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A Lost Formon the Yarra River, Melbourne


Lost Forms

Representations of Lost Forms

Through the Department's Research, complexities have been found in categorizing types of Lost Forms.

One could easily say that a
Wooden Lost Form on the Yarra River has nothing in common with a photo of a boy holding a photoshopped Lost Form to get it on a famous design website. And yet, there remains a consistent ambiguity around these geometrically similar forms.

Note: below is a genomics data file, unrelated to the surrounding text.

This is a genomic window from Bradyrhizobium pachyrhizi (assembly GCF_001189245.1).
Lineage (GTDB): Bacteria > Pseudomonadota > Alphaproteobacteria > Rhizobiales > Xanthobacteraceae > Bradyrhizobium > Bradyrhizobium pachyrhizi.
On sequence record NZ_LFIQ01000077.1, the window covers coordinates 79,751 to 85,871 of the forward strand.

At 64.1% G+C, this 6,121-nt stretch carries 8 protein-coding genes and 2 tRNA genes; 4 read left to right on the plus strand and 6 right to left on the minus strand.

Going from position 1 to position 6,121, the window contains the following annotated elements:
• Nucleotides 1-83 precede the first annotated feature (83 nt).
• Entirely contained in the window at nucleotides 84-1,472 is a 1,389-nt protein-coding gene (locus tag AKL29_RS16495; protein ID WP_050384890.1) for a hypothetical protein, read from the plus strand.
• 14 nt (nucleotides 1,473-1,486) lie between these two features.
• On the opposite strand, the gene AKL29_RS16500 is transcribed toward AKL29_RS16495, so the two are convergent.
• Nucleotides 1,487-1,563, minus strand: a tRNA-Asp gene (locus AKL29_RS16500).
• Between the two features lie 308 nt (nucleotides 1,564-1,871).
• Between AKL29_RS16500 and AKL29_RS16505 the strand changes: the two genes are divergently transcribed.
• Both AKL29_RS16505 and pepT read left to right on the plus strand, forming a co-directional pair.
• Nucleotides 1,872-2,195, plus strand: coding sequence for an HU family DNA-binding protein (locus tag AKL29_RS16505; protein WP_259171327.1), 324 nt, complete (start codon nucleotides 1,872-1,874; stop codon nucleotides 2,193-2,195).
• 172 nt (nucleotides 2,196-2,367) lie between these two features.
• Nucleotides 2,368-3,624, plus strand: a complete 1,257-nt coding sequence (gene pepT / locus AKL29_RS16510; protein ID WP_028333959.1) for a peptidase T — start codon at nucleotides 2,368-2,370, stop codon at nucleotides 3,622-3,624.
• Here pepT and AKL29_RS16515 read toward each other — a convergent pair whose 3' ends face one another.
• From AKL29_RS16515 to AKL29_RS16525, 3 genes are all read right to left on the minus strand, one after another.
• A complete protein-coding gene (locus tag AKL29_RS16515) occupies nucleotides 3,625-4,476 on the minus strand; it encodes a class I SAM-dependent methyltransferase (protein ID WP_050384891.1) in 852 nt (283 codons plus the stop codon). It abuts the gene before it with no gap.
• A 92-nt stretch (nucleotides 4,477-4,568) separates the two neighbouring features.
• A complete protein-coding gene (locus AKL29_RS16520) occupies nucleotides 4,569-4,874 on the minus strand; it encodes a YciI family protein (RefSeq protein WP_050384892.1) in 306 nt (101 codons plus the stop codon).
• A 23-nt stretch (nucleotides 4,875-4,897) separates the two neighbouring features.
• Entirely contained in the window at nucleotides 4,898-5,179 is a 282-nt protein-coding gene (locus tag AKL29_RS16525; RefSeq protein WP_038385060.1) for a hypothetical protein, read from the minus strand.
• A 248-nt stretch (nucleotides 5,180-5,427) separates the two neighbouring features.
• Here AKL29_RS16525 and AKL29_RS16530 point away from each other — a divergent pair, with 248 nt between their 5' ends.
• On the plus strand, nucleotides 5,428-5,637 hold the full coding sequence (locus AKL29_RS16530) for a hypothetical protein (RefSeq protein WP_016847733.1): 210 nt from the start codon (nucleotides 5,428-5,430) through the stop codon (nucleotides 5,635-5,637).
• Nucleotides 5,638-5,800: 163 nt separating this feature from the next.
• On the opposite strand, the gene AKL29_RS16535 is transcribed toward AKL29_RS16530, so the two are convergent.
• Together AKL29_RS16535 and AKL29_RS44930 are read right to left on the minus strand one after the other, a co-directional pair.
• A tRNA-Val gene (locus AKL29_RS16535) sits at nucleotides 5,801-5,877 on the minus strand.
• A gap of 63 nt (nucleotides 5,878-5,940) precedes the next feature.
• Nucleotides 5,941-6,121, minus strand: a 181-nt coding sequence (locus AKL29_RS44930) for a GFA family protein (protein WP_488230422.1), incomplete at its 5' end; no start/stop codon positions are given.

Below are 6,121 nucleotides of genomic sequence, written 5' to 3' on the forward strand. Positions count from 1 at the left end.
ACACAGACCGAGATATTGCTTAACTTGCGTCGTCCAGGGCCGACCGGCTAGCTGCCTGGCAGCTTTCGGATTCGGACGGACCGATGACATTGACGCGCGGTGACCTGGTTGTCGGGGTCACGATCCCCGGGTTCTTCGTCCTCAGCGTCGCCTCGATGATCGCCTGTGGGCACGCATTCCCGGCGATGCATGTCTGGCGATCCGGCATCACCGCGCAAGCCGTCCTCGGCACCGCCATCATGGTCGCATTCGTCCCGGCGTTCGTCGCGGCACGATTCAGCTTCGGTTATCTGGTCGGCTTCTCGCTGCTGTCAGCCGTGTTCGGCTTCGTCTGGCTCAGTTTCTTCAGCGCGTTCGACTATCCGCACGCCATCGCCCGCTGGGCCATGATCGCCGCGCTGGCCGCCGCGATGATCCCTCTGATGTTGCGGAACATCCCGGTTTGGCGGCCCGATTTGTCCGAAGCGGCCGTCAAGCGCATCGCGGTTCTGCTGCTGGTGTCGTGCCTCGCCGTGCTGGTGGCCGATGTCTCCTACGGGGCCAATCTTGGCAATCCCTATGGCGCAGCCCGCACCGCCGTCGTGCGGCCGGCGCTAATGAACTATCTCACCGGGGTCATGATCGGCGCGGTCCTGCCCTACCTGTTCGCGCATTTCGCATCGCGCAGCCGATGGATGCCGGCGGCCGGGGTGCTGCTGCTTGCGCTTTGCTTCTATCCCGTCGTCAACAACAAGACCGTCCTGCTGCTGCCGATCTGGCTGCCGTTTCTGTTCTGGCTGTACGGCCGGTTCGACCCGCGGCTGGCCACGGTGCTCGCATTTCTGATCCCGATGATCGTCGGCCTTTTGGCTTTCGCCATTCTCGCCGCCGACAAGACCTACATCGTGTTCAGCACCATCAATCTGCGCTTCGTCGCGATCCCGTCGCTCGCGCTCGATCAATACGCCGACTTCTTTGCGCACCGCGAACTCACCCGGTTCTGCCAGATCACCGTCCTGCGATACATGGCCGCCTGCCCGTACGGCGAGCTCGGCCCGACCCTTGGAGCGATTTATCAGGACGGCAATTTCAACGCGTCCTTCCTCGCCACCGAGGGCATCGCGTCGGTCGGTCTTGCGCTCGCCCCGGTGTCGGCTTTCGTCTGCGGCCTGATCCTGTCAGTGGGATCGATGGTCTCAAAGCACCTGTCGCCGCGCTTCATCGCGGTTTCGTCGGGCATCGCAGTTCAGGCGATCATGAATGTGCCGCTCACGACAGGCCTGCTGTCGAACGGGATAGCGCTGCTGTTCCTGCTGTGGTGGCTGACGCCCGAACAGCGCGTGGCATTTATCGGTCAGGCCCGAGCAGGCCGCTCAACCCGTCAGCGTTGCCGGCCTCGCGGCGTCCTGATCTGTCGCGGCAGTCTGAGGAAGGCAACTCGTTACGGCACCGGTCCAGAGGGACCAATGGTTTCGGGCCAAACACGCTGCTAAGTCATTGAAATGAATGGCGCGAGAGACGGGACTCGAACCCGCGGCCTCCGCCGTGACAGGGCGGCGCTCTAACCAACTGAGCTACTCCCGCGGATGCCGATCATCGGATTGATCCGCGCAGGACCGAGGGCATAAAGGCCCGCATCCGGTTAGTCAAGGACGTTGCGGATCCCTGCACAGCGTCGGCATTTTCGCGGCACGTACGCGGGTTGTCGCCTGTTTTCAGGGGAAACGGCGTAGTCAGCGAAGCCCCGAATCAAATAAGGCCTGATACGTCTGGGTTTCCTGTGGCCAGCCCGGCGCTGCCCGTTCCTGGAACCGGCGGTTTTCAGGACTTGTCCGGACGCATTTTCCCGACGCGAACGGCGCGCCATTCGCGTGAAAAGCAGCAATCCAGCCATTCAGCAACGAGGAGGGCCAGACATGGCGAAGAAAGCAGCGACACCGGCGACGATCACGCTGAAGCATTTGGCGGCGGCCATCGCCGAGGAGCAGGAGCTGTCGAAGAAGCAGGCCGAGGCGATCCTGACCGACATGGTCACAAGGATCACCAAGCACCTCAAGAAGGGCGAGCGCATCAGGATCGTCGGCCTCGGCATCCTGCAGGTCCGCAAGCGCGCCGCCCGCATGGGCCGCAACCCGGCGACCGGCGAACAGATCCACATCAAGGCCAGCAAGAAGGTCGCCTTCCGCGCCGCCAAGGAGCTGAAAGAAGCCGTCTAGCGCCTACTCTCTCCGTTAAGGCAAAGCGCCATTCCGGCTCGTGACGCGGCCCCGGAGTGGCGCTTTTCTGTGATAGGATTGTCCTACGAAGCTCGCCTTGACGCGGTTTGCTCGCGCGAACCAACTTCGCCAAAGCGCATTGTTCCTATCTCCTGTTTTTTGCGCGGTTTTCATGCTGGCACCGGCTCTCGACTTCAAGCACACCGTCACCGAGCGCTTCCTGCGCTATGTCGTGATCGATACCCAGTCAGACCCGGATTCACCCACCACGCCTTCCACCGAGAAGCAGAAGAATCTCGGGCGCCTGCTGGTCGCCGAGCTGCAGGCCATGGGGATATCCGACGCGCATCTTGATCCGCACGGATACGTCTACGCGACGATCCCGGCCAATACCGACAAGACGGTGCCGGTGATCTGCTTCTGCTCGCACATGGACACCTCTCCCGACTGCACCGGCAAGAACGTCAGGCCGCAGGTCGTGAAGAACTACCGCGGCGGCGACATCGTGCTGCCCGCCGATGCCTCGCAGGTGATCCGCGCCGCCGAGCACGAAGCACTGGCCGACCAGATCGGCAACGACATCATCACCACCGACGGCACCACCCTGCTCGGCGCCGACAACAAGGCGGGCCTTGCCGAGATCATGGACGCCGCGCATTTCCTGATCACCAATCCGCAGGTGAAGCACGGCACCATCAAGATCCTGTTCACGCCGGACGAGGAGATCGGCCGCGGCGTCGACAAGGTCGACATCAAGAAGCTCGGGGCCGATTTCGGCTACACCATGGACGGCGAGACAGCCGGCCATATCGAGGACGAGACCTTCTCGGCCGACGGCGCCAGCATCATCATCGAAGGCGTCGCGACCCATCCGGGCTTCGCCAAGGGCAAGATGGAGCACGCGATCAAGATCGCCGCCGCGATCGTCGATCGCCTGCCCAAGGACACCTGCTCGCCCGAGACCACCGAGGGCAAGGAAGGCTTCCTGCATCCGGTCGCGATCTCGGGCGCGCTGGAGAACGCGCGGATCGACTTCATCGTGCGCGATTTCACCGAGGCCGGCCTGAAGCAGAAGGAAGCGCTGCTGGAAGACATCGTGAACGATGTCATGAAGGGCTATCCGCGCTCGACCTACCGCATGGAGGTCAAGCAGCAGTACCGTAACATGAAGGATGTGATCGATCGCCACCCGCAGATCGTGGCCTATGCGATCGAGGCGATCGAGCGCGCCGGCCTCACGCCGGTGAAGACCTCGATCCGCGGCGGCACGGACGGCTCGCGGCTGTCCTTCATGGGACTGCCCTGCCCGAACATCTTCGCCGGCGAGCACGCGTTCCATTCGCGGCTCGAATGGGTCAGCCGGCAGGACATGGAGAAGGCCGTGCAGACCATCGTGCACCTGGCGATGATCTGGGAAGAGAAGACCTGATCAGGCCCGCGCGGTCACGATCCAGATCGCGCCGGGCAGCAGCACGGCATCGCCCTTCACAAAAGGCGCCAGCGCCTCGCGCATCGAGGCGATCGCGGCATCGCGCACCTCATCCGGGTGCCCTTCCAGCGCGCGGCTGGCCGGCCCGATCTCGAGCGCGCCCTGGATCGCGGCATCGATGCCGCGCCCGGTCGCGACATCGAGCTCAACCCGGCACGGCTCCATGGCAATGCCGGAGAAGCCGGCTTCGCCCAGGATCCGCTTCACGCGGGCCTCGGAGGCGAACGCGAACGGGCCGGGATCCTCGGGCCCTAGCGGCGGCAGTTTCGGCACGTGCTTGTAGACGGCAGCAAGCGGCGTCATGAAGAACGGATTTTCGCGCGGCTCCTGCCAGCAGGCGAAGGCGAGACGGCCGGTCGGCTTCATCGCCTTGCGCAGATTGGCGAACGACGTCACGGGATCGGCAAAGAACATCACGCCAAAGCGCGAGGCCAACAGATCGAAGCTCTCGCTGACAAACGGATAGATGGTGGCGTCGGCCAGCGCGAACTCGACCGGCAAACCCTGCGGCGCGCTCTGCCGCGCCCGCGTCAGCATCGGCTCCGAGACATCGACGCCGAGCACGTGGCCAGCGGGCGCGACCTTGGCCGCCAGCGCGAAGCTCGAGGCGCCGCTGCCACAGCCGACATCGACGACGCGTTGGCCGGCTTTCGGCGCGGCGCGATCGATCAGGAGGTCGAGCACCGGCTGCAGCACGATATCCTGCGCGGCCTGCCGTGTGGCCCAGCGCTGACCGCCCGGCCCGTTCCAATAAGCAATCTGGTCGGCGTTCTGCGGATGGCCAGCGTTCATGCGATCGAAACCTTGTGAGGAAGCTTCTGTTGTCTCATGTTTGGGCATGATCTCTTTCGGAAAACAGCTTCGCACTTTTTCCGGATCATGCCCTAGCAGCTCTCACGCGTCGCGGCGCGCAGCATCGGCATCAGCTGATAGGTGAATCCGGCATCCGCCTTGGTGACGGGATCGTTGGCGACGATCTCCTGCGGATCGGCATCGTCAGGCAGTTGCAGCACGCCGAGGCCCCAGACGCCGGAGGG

Is a 2D Lost Form still a Lost Form, or merely a representation of a real 3D Lost Form? Is it just the idea of a Lost Form that unifies random sculptures into a category? Someone seems to have just made it all up, not that everything else isn't anyway. 

This difficult task of categorization is harder still, when each Lost Form varies so chaotically. Different sizes, materials, construction techniques. Is there even a constant 'form', as it always requires a physically reference... questions, questions, questions...

Nevertheless, the current typological theory of Lost Forms states there are two types of Forms. Lost Forms and Representations of Lost Forms. 


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